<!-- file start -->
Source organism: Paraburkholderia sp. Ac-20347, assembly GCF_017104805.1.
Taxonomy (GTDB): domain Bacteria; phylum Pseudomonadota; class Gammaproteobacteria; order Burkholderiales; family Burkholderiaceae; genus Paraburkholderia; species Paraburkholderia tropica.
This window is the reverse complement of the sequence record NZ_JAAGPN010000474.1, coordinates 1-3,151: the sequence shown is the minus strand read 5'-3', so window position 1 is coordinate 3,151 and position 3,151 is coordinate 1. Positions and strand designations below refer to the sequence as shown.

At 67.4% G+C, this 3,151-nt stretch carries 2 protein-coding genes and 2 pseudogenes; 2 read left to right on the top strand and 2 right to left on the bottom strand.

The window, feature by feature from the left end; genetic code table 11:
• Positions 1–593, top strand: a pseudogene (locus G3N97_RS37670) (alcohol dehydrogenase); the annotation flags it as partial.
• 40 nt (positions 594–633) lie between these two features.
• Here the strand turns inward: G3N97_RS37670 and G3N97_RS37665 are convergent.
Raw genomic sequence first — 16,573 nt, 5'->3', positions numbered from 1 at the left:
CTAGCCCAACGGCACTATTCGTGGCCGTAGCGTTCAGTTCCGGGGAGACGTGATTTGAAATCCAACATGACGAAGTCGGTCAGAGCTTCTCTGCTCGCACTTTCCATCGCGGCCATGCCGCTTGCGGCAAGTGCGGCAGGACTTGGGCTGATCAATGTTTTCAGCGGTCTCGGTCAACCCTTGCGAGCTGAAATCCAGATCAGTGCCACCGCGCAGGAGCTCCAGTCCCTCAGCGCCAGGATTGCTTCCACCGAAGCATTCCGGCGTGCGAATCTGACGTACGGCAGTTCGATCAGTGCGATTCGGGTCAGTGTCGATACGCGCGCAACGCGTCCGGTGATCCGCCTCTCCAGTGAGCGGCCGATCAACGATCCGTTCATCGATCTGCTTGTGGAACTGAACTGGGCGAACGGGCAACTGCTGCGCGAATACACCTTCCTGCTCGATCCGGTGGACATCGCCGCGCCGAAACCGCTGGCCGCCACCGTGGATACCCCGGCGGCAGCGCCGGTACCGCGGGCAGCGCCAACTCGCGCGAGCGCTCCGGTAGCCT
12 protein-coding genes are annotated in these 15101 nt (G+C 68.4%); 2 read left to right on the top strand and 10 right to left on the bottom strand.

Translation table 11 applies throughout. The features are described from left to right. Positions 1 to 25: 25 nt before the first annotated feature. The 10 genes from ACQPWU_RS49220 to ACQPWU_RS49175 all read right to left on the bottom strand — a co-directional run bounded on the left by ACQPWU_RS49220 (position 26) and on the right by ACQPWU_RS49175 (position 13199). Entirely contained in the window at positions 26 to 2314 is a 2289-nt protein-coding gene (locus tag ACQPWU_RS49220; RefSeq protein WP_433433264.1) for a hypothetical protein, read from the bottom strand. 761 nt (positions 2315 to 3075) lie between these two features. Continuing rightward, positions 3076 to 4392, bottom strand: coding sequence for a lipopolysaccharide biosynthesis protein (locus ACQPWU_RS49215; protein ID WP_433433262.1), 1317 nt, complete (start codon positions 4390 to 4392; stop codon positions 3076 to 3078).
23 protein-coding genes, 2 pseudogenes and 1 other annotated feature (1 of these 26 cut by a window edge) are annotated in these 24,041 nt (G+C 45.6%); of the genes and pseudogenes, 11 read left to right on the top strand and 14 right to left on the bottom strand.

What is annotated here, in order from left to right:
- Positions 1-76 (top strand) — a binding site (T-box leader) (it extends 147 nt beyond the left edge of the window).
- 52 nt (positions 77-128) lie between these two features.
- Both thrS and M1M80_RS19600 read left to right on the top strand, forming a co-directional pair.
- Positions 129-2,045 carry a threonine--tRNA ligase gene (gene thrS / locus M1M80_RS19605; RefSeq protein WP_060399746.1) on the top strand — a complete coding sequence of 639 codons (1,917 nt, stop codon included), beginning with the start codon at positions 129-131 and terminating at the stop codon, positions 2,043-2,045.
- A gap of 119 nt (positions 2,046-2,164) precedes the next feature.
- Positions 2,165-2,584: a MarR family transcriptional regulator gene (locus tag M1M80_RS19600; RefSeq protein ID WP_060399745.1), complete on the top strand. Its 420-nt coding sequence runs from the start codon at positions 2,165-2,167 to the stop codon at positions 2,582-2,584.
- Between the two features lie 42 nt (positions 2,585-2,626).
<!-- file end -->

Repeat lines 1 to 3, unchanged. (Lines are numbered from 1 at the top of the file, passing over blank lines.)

Source organism: Paraburkholderia sp. Ac-20347, assembly GCF_017104805.1.
Taxonomy (GTDB): domain Bacteria; phylum Pseudomonadota; class Gammaproteobacteria; order Burkholderiales; family Burkholderiaceae; genus Paraburkholderia; species Paraburkholderia tropica.
This window is the reverse complement of the sequence record NZ_JAAGPN010000474.1, coordinates 1-3,151: the sequence shown is the minus strand read 5'-3', so window position 1 is coordinate 3,151 and position 3,151 is coordinate 1. Positions and strand designations below refer to the sequence as shown.